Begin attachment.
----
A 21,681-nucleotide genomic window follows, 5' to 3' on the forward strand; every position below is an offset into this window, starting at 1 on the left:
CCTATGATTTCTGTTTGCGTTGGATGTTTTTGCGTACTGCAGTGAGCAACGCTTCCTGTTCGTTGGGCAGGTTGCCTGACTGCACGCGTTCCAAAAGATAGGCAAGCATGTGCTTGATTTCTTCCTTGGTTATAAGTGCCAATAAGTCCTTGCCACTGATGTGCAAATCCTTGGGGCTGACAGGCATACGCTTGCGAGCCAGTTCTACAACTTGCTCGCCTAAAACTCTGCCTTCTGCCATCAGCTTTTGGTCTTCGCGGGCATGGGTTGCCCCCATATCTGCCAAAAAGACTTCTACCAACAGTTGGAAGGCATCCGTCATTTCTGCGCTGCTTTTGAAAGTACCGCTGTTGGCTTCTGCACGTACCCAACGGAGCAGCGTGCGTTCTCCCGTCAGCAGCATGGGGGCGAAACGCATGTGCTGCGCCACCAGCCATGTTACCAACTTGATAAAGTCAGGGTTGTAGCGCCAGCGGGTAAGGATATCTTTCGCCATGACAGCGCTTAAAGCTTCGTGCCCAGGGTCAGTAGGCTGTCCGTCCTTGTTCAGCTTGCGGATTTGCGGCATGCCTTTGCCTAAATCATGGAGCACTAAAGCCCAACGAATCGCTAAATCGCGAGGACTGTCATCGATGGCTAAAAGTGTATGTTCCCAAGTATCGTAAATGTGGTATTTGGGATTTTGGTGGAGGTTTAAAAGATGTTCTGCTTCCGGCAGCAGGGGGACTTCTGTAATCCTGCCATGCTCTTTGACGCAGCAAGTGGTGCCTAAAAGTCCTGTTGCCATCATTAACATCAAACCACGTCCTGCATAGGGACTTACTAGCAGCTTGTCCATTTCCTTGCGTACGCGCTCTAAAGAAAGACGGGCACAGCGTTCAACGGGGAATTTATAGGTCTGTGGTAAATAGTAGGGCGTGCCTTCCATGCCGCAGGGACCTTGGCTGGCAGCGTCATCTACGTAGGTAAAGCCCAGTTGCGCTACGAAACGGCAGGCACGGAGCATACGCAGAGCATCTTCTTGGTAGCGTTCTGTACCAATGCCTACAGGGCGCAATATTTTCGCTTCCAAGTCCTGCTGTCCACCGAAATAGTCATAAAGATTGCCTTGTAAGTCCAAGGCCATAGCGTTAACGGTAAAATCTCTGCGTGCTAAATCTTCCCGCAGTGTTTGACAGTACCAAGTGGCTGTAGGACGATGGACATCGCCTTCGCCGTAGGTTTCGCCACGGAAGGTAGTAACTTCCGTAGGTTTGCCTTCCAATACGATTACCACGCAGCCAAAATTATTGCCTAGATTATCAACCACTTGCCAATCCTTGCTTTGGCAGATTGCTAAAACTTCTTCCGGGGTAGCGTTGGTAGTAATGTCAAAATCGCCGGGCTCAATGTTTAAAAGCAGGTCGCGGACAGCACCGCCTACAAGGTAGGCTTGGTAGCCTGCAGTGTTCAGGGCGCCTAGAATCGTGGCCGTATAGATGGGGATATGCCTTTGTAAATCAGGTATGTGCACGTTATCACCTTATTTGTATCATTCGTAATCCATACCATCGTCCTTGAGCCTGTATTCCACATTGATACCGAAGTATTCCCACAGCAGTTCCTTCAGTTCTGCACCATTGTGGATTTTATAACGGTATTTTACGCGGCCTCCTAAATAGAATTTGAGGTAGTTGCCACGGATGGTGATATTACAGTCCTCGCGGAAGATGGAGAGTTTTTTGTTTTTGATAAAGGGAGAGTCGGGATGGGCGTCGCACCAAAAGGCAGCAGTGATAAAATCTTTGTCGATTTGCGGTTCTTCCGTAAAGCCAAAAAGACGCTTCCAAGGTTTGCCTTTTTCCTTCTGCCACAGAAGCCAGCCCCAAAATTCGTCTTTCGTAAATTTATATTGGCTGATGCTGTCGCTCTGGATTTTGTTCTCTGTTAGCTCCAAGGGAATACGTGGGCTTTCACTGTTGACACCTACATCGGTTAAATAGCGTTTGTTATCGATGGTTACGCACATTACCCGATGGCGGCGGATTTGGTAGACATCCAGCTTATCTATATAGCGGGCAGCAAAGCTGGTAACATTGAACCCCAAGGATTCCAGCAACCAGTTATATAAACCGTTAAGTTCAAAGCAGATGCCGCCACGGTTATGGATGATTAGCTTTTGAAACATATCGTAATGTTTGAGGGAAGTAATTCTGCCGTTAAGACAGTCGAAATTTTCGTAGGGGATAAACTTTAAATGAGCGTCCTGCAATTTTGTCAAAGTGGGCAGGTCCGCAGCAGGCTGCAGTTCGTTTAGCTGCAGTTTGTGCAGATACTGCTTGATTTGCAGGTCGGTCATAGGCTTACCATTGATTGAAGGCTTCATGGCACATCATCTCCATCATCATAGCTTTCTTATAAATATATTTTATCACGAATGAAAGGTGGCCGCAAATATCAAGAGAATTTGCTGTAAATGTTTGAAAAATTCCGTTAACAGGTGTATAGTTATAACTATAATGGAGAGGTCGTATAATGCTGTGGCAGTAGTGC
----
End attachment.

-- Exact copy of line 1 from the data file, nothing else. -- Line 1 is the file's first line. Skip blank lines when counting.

A 21,681-nucleotide genomic window follows, 5' to 3' on the forward strand; every position below is an offset into this window, starting at 1 on the left: